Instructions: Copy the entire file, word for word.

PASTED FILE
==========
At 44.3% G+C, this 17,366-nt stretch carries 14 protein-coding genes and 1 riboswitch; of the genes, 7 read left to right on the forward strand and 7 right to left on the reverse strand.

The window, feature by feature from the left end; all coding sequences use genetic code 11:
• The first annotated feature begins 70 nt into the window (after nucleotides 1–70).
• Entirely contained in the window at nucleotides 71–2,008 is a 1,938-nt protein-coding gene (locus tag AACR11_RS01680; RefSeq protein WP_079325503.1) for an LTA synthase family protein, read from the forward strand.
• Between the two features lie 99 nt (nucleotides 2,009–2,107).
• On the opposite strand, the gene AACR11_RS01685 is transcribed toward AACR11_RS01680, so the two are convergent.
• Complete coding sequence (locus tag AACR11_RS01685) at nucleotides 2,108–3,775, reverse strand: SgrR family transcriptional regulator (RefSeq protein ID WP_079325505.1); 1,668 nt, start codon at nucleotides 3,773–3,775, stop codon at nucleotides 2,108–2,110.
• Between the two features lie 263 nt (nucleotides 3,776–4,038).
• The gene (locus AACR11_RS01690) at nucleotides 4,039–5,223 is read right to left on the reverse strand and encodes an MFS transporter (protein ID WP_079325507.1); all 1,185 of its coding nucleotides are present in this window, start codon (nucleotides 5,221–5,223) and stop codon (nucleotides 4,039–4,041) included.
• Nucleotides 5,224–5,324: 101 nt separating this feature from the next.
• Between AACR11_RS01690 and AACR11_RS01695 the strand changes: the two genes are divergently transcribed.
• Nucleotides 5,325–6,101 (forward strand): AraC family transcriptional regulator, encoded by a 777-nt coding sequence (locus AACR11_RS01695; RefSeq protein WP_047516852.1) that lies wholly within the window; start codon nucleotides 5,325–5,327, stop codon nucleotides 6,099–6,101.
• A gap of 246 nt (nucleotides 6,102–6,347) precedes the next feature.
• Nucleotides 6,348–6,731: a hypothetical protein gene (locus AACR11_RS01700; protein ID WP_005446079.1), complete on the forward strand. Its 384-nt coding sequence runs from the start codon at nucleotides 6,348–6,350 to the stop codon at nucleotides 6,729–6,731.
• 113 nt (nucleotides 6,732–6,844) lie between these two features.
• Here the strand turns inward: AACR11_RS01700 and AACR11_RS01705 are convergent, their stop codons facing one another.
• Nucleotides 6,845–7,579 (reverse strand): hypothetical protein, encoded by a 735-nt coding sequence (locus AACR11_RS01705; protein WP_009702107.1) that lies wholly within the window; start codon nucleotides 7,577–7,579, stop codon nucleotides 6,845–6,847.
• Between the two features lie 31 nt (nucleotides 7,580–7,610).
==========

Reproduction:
At 44.3% G+C, this 17,366-nt stretch carries 14 protein-coding genes and 1 riboswitch; of the genes, 7 read left to right on the forward strand and 7 right to left on the reverse strand.

The window, feature by feature from the left end; all coding sequences use genetic code 11:
• The first annotated feature begins 70 nt into the window (after nucleotides 1–70).
• Entirely contained in the window at nucleotides 71–2,008 is a 1,938-nt protein-coding gene (locus tag AACR11_RS01680; RefSeq protein WP_079325503.1) for an LTA synthase family protein, read from the forward strand.
• Between the two features lie 99 nt (nucleotides 2,009–2,107).
• On the opposite strand, the gene AACR11_RS01685 is transcribed toward AACR11_RS01680, so the two are convergent.
• Complete coding sequence (locus tag AACR11_RS01685) at nucleotides 2,108–3,775, reverse strand: SgrR family transcriptional regulator (RefSeq protein ID WP_079325505.1); 1,668 nt, start codon at nucleotides 3,773–3,775, stop codon at nucleotides 2,108–2,110.
• Between the two features lie 263 nt (nucleotides 3,776–4,038).
• The gene (locus AACR11_RS01690) at nucleotides 4,039–5,223 is read right to left on the reverse strand and encodes an MFS transporter (protein ID WP_079325507.1); all 1,185 of its coding nucleotides are present in this window, start codon (nucleotides 5,221–5,223) and stop codon (nucleotides 4,039–4,041) included.
• Nucleotides 5,224–5,324: 101 nt separating this feature from the next.
• Between AACR11_RS01690 and AACR11_RS01695 the strand changes: the two genes are divergently transcribed.
• Nucleotides 5,325–6,101 (forward strand): AraC family transcriptional regulator, encoded by a 777-nt coding sequence (locus AACR11_RS01695; RefSeq protein WP_047516852.1) that lies wholly within the window; start codon nucleotides 5,325–5,327, stop codon nucleotides 6,099–6,101.
• A gap of 246 nt (nucleotides 6,102–6,347) precedes the next feature.
• Nucleotides 6,348–6,731: a hypothetical protein gene (locus AACR11_RS01700; protein ID WP_005446079.1), complete on the forward strand. Its 384-nt coding sequence runs from the start codon at nucleotides 6,348–6,350 to the stop codon at nucleotides 6,729–6,731.
• 113 nt (nucleotides 6,732–6,844) lie between these two features.
• Here the strand turns inward: AACR11_RS01700 and AACR11_RS01705 are convergent, their stop codons facing one another.
• Nucleotides 6,845–7,579 (reverse strand): hypothetical protein, encoded by a 735-nt coding sequence (locus AACR11_RS01705; protein WP_009702107.1) that lies wholly within the window; start codon nucleotides 7,577–7,579, stop codon nucleotides 6,845–6,847.
• Between the two features lie 31 nt (nucleotides 7,580–7,610).